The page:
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Abusing the IEC Port

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Whilst thinking about using something like pi1541 to emulate a 1581 IEC device, I started thinking about the IEC port itself, and wondering, well, I betcha it could be reprogrammed to do something it wasn't designed to do.  In other words, a different protocol.  That's kinda what those quick-loaders did back in the 80s -- custom programs loaded into RAM on the 1541 and the C64 for parallel or fast-serial load/save.

 

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You can... but why? The User port is also connected to a VIA, and it's got more pins available. Everything the IEC port can do is also possible on the User port... but without the restrictions of only one data pin.

 

 

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Certainly. You could do an SPI interface and plug in a RPi0 supported by a Kernel vector handler on device 9. Make ATN into /SEL, DATA into MOSI and /SRQIN into MISO. As long as you refrain from using tho other IEC device numbers, you should be fine.

 

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Just so you know the IEC lines have diodes and buffers on them, so while you could use them other as intended you are also limited in how the pins can be used. As a whole SPI and a few others are certainly possible. Not a lot of point in it though as there is nothing to be gained by doing so.


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8 hours ago, Lorin Millsap said:

Just so you know the IEC lines have diodes and buffers on them, so while you could use them other as intended you are also limited in how the pins can be used. As a whole SPI and a few others are certainly possible. Not a lot of point in it though as there is nothing to be gained by doing so.


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The gain would be if you are using the User Port for something else and don't want to spend extra on expansion cards. If you don't have any IEC devices, it's a free port, and implementing the IEC protocol on the connecting device to make use of the free port is overkill if the connection is not going to be bussed.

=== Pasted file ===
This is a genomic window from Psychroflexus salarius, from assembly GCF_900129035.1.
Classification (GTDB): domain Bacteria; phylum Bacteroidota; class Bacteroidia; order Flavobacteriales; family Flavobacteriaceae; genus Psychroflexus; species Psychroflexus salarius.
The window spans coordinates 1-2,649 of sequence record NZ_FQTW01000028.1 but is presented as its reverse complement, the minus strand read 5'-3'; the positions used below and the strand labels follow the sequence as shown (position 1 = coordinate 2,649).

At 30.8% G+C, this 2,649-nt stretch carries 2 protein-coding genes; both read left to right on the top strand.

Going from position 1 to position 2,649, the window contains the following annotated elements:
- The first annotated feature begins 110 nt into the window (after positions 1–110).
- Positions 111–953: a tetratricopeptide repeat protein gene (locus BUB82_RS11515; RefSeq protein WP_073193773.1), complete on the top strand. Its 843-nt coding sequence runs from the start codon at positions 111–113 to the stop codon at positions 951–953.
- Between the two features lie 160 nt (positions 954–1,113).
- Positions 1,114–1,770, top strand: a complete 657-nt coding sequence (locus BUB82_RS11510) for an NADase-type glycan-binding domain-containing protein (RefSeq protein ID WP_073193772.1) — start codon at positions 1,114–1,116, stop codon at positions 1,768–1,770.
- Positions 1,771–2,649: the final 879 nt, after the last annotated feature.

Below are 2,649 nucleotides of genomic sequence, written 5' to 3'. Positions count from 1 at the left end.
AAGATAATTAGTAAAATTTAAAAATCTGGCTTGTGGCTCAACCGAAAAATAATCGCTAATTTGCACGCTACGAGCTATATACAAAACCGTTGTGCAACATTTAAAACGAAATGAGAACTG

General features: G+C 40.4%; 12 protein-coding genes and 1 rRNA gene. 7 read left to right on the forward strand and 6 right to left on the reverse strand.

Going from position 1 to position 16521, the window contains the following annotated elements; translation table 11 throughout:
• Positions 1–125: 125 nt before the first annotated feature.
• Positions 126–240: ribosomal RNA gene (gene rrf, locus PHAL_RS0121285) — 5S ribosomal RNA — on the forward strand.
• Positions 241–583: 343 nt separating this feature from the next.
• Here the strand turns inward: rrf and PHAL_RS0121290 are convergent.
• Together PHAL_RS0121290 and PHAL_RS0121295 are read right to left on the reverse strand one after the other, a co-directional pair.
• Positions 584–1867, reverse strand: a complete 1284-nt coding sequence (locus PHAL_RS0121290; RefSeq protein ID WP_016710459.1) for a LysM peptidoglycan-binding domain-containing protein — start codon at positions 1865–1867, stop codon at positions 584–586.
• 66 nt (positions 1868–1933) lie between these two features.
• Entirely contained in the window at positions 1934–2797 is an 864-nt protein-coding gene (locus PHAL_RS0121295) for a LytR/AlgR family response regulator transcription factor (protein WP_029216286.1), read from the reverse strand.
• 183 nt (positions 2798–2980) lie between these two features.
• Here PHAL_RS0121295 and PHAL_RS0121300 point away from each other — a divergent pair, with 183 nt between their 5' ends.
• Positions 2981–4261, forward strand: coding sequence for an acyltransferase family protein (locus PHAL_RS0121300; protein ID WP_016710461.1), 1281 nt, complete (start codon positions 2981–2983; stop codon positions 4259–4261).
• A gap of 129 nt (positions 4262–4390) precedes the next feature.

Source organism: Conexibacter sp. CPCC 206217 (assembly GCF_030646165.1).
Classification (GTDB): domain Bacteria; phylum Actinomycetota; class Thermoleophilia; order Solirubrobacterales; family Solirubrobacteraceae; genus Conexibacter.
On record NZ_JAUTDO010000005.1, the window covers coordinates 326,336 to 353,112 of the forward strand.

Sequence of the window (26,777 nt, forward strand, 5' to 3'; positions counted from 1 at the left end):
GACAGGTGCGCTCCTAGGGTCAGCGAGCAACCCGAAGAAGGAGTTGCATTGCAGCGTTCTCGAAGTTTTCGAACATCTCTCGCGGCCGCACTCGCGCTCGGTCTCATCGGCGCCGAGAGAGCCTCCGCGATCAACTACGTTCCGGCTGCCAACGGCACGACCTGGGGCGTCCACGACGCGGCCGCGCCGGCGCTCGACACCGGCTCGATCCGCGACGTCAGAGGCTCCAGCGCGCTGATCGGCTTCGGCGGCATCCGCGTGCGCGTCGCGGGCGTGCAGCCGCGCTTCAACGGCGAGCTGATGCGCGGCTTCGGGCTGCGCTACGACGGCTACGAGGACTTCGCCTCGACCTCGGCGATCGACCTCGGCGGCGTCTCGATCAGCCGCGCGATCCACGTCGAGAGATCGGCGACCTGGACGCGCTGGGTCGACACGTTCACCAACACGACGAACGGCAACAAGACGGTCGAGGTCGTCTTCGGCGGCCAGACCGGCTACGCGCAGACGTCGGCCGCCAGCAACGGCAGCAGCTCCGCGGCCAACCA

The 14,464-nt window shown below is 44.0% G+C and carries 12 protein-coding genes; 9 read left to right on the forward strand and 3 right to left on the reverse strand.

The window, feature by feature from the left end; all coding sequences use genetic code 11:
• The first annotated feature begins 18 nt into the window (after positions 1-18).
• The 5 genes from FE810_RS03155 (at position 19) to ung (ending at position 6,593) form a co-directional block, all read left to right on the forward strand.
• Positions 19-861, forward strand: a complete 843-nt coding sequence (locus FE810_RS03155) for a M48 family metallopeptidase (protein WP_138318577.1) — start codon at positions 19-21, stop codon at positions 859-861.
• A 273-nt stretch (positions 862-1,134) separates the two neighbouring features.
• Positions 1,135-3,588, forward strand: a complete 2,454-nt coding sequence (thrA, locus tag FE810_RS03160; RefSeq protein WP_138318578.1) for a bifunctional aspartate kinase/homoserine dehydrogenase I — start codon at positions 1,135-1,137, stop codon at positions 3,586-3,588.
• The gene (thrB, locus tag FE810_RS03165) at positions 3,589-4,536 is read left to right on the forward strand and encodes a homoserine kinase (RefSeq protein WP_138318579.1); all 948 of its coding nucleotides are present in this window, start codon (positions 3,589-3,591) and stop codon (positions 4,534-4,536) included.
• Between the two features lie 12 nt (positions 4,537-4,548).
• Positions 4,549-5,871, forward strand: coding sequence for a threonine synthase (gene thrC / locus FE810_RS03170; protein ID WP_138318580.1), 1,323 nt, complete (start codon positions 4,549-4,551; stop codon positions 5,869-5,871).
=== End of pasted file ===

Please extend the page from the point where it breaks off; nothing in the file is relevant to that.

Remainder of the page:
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The gain would be if you are using the User Port for something else and don't want to spend extra on expansion cards. If you don't have any IEC devices, it's a free port, and implementing the IEC protocol on the connecting device to make use of the free port is overkill if the connection is not going to be bussed.

Just make sure that will work electrically. Basically those lines are meant to be pulled into certain states which may not be compatible with what you want to use it for.


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1 minute ago, Lorin Millsap said:


Just make sure that will work electrically. Basically those lines are meant to be pulled into certain states which may not be compatible with what you want to use it for.
 

Well, I would assume that people would RTFM before they start breadboarding, but yes, if someone breadboards the circuit once the boards ship and the circuit doesn't work, they should RTFM at that point.

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